Sun hopes for Linux-like Solaris

Through Project Indiana, Sun wants to give Solaris a Linux feel to try to woo an influential developer crowd.
Written by Stephen Shankland, Contributor
SAN FRANCISCO--In an effort to spur adoption of Solaris, Sun Microsystems has begun a project code-named Indiana to try to give its operating system some of the trappings of Linux.

The project is one of the items on the to-do list of Ian Murdock, founder of the Debian version of Linux and, as of March, Sun's chief operating systems officer. Though he wouldn't confirm the name of the project, Murdock--who's from Indiana--discussed the project's essence at the JavaOne conference here Monday, and Sun spokesman Russ Castronovo confirmed the name.

Sun has been trying for years to restore the luster of Solaris, a version of Unix that peaked in popularity in the late 1990s, but that since has faced a strong challenge chiefly from Linux. Sun has worked to reinvigorate Solaris by boosting its performance, offering it as a free download, making it an open-source project called OpenSolaris, and pushing a version that runs on servers using Intel's and AMD's mainstream x86 processors.

Linux and Solaris are cousins that stem from the same Unix heritage, if not from the same source code. But Linux fans simply have a hard time trying Solaris, Murdock said Tuesday.

"It's too unfamiliar. There's a gulf," Murdock said in an interview. "We need to make it familiar to people who know Linux inside and out."

Sun is smart to try to bridge the gap, said RedMonk analyst Stephen O'Grady. It would solve Solaris' problems, ease people's transitions from Linux to Solaris, and save Sun efforts in reinventing the wheel.

"How do you reach areas where you're falling short? By leveraging pre-existing technology. That's the open-source way," said O'Grady, an Ubuntu Linux user who found Solaris harder than it needed to be.

"It's too unfamiliar. There's a gulf...We need to make it familiar to people who know Linux inside and out."
--Ian Murdock, Sun's chief operating systems officer

Project Indiana has the attention of Sun Chief Executive Jonathan Schwartz, who dangled the Project Indiana name before blog readers last week, saying Sun employees are asking about it but that Murdock said it's still secret.

Programmers, who today often use Linux, are an influential group that Sun wants to reach: "The developer desktop is the gateway to so many interesting places where Sun makes its money," Murdock said. "Sun needs to have a better experience for developer workstations, which means laptops."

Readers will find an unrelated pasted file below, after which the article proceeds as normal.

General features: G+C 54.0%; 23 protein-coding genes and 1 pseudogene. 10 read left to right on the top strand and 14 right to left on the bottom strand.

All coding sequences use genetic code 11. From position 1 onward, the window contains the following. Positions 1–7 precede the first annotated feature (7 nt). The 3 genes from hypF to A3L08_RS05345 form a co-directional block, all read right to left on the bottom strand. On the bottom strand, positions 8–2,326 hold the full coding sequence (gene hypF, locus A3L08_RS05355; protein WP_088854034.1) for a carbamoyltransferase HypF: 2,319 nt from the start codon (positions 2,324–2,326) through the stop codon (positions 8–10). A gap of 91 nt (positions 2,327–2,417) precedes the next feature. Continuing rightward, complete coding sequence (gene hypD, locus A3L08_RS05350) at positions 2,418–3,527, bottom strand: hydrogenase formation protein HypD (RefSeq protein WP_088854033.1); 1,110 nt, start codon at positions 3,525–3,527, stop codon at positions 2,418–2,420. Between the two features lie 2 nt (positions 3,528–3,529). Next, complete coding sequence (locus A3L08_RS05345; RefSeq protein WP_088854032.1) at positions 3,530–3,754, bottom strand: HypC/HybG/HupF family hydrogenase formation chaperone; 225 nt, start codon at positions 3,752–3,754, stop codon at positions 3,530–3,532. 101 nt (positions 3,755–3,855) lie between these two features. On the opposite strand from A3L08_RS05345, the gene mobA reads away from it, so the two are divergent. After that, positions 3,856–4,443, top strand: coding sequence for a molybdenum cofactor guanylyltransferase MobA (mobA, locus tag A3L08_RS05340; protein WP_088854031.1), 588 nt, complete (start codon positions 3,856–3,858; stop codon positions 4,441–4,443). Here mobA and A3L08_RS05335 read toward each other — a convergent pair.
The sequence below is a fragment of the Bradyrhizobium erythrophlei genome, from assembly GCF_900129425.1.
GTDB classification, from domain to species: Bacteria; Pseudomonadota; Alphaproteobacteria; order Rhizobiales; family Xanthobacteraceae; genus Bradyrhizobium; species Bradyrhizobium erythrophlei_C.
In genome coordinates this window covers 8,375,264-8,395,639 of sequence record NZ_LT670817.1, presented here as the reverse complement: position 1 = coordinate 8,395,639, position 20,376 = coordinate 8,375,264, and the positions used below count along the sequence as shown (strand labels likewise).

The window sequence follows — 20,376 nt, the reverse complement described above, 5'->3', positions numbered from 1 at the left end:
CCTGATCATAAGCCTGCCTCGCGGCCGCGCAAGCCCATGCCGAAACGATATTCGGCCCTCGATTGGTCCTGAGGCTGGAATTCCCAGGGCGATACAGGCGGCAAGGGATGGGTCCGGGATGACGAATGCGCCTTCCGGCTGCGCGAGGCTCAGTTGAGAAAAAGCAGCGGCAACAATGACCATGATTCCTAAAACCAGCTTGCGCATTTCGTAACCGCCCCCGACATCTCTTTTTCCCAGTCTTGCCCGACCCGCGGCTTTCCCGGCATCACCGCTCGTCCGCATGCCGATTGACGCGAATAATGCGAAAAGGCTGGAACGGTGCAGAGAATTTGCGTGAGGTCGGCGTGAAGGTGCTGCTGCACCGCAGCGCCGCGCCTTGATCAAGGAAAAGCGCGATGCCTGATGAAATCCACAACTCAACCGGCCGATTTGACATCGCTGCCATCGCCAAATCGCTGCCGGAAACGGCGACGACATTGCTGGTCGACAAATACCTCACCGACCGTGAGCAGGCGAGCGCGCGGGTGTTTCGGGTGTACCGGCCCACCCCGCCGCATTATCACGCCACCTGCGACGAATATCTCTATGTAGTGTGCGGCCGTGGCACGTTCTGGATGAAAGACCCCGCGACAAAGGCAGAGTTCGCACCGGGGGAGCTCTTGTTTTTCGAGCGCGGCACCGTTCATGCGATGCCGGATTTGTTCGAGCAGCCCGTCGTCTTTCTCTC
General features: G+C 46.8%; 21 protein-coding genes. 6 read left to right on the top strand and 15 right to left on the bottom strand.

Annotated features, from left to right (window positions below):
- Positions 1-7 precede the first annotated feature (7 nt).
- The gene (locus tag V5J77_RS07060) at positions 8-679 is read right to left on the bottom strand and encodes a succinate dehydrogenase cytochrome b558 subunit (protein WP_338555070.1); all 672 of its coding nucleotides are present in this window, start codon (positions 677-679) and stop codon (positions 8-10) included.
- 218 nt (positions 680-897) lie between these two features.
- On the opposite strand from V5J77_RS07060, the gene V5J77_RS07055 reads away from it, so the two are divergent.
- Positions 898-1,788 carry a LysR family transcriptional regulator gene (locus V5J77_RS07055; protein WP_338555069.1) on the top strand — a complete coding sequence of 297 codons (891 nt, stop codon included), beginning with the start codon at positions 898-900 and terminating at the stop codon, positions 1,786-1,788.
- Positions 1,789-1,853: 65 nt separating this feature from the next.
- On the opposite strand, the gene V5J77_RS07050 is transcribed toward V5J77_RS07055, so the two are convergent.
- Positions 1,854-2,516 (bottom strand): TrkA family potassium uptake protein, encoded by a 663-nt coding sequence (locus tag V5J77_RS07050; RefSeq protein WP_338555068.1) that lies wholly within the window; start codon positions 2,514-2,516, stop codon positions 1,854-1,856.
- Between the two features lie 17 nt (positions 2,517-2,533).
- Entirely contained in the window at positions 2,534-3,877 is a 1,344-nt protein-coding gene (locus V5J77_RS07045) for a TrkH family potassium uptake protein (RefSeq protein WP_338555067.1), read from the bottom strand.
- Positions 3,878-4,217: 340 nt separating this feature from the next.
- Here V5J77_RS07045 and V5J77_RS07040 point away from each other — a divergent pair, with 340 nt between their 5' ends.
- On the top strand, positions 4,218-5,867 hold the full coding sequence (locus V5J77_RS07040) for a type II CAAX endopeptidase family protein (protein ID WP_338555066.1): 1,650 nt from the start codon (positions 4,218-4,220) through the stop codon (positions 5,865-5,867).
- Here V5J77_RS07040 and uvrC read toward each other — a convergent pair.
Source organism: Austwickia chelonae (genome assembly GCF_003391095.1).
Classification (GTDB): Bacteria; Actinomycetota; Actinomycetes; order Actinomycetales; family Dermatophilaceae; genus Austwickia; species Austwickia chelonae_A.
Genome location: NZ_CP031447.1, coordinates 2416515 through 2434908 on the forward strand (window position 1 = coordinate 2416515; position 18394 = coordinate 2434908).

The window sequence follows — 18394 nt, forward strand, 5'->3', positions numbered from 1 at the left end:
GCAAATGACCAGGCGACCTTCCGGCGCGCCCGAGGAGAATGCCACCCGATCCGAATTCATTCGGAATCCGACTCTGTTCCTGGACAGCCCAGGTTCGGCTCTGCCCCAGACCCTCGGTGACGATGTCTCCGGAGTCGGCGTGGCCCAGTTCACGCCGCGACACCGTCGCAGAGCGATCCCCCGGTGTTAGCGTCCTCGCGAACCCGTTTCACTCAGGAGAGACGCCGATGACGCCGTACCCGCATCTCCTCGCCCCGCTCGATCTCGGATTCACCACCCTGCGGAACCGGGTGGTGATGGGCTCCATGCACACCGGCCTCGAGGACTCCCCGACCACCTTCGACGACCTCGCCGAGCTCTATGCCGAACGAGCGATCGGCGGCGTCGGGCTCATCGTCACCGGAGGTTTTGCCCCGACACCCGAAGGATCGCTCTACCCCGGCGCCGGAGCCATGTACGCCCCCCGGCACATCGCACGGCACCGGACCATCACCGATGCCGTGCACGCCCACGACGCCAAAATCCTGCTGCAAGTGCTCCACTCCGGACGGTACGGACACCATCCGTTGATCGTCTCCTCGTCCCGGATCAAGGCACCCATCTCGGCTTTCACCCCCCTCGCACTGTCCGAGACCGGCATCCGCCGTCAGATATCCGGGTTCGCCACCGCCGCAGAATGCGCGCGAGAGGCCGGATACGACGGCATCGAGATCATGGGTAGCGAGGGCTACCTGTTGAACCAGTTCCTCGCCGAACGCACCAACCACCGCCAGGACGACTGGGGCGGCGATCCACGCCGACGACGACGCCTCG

Basic operations, such as the "ls" command to see a listing of files in a directory, behave differently in Solaris, and Solaris lacks Linux tools for packaging, downloading and installing software such as Debian's apt-get, Murdock said. And Linux's installation process is much better than that of Solaris, in part because of better hardware support, he said.

Sun wants to embrace some Linux elements so "we make Solaris a better Linux than Linux," Murdock said, quoting Netscape co-founder Marc Andreessen, whose latest start-up, Ning, uses Solaris.

People are interested in Solaris technology such as DTrace, which lets administrators peer deeply into running software to uncover performance bottlenecks, and ZFS, file system software designed to make storage systems more reliable and easier to manage. But good luck to Linux fans trying to kick the tires.

"Even if you're spectacularly interested in these technologies, you can get derailed quickly," O'Grady said. One gripe in particular is Solaris' "20-year-old shell," basic command-line interface software that doesn't even support keyboards' backspace key, he said.

Linux has the advantage over Solaris when it comes to hardware support, Murdock said. But there's a barrier to code-sharing between the two projects: currently, the core "kernel" software of Solaris and Linux is under different open-source licenses, meaning that software from one project generally can't be moved to the other.

However, Schwartz has talked frequently of the possibility of releasing Solaris under the GPL that governs Linux, which--if both operating systems use the same version of the GPL--would theoretically permit code sharing.

There are technological limits to cross-pollination between the two operating systems as well; Linux driver software to support a particular piece of hardware can't simply be copied to Solaris to enable support. But Murdock believes it would be possible to plug in such support through the use of "shim" software that could smooth over the interface mismatch.

It's a tricky balance to adopt elements of Linux while preserving Solaris technology and advantages such as the promise of backward compatibility, which guarantees old software will run on new versions of Solaris.

"As we make Solaris more familiar to Linux users, we don't (want to) lose what makes it more compelling and competitive," Murdock said.

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